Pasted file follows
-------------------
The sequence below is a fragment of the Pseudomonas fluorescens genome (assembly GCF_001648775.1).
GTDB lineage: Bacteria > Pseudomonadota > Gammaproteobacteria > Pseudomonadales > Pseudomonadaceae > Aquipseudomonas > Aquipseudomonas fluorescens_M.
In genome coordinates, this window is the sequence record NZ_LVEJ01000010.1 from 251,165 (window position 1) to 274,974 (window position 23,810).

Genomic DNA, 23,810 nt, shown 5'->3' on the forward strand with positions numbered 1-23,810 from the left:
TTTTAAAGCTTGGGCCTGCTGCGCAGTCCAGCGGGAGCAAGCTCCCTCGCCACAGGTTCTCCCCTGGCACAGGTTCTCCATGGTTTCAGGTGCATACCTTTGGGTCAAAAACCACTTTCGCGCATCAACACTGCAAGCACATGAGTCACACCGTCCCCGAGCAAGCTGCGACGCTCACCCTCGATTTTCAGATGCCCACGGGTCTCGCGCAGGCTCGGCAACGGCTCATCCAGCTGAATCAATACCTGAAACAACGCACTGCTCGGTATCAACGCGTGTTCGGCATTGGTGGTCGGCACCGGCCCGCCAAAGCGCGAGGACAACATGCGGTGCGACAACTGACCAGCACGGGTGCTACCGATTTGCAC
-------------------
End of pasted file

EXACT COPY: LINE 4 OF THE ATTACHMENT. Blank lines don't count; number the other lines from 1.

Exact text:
Genomic DNA, 23,810 nt, shown 5'->3' on the forward strand with positions numbered 1-23,810 from the left: